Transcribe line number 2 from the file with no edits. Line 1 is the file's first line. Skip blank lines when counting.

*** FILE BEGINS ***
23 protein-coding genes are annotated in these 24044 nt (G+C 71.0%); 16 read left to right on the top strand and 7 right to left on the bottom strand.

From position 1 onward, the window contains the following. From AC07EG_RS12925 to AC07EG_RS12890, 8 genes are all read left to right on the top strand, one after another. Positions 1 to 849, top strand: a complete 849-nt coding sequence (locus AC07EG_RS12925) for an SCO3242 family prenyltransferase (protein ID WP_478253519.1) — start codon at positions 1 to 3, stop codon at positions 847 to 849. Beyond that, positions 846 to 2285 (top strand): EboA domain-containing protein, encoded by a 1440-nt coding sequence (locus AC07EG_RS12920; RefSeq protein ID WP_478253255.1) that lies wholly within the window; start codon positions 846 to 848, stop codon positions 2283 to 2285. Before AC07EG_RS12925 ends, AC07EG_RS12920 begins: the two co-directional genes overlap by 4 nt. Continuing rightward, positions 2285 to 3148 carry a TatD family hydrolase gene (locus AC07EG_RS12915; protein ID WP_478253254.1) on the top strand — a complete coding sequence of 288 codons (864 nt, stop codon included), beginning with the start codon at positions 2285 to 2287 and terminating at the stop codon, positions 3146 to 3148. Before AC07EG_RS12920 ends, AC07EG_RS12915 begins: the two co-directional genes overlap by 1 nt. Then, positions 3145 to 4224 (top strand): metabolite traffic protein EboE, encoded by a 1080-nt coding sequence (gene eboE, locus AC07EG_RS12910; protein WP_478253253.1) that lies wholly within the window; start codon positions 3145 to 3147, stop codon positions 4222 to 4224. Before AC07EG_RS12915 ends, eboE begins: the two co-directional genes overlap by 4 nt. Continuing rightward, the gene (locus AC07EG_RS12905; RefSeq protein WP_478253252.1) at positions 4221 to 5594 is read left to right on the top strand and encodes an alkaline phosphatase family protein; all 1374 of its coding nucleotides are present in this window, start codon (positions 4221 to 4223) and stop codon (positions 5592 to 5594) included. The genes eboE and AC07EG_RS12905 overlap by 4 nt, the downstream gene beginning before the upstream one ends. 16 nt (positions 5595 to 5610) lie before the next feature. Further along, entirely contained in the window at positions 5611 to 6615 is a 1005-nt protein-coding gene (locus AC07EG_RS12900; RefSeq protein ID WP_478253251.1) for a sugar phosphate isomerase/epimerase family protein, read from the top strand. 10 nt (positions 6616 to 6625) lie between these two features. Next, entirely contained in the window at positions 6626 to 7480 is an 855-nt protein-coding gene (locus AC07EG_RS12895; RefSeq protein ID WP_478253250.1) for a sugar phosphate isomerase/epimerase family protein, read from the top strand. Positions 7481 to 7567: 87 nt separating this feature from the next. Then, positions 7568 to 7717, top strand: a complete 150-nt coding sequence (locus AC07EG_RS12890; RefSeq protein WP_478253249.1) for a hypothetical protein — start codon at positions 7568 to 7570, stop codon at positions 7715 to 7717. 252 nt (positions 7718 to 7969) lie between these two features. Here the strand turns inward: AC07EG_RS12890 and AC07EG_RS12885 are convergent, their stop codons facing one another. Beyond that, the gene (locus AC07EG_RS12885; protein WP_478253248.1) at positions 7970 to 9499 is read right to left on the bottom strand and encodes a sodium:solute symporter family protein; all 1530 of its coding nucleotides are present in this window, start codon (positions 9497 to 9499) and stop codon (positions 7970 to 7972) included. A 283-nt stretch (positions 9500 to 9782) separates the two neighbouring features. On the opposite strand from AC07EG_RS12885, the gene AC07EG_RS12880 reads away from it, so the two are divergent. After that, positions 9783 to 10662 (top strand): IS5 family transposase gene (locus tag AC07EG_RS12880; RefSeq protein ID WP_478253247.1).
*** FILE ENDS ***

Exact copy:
From position 1 onward, the window contains the following. From AC07EG_RS12925 to AC07EG_RS12890, 8 genes are all read left to right on the top strand, one after another. Positions 1 to 849, top strand: a complete 849-nt coding sequence (locus AC07EG_RS12925) for an SCO3242 family prenyltransferase (protein ID WP_478253519.1) — start codon at positions 1 to 3, stop codon at positions 847 to 849. Beyond that, positions 846 to 2285 (top strand): EboA domain-containing protein, encoded by a 1440-nt coding sequence (locus AC07EG_RS12920; RefSeq protein ID WP_478253255.1) that lies wholly within the window; start codon positions 846 to 848, stop codon positions 2283 to 2285. Before AC07EG_RS12925 ends, AC07EG_RS12920 begins: the two co-directional genes overlap by 4 nt. Continuing rightward, positions 2285 to 3148 carry a TatD family hydrolase gene (locus AC07EG_RS12915; protein ID WP_478253254.1) on the top strand — a complete coding sequence of 288 codons (864 nt, stop codon included), beginning with the start codon at positions 2285 to 2287 and terminating at the stop codon, positions 3146 to 3148. Before AC07EG_RS12920 ends, AC07EG_RS12915 begins: the two co-directional genes overlap by 1 nt. Then, positions 3145 to 4224 (top strand): metabolite traffic protein EboE, encoded by a 1080-nt coding sequence (gene eboE, locus AC07EG_RS12910; protein WP_478253253.1) that lies wholly within the window; start codon positions 3145 to 3147, stop codon positions 4222 to 4224. Before AC07EG_RS12915 ends, eboE begins: the two co-directional genes overlap by 4 nt. Continuing rightward, the gene (locus AC07EG_RS12905; RefSeq protein WP_478253252.1) at positions 4221 to 5594 is read left to right on the top strand and encodes an alkaline phosphatase family protein; all 1374 of its coding nucleotides are present in this window, start codon (positions 4221 to 4223) and stop codon (positions 5592 to 5594) included. The genes eboE and AC07EG_RS12905 overlap by 4 nt, the downstream gene beginning before the upstream one ends. 16 nt (positions 5595 to 5610) lie before the next feature. Further along, entirely contained in the window at positions 5611 to 6615 is a 1005-nt protein-coding gene (locus AC07EG_RS12900; RefSeq protein ID WP_478253251.1) for a sugar phosphate isomerase/epimerase family protein, read from the top strand. 10 nt (positions 6616 to 6625) lie between these two features. Next, entirely contained in the window at positions 6626 to 7480 is an 855-nt protein-coding gene (locus AC07EG_RS12895; RefSeq protein ID WP_478253250.1) for a sugar phosphate isomerase/epimerase family protein, read from the top strand. Positions 7481 to 7567: 87 nt separating this feature from the next. Then, positions 7568 to 7717, top strand: a complete 150-nt coding sequence (locus AC07EG_RS12890; RefSeq protein WP_478253249.1) for a hypothetical protein — start codon at positions 7568 to 7570, stop codon at positions 7715 to 7717. 252 nt (positions 7718 to 7969) lie between these two features. Here the strand turns inward: AC07EG_RS12890 and AC07EG_RS12885 are convergent, their stop codons facing one another. Beyond that, the gene (locus AC07EG_RS12885; protein WP_478253248.1) at positions 7970 to 9499 is read right to left on the bottom strand and encodes a sodium:solute symporter family protein; all 1530 of its coding nucleotides are present in this window, start codon (positions 9497 to 9499) and stop codon (positions 7970 to 7972) included. A 283-nt stretch (positions 9500 to 9782) separates the two neighbouring features. On the opposite strand from AC07EG_RS12885, the gene AC07EG_RS12880 reads away from it, so the two are divergent. After that, positions 9783 to 10662 (top strand): IS5 family transposase gene (locus tag AC07EG_RS12880; RefSeq protein ID WP_478253247.1).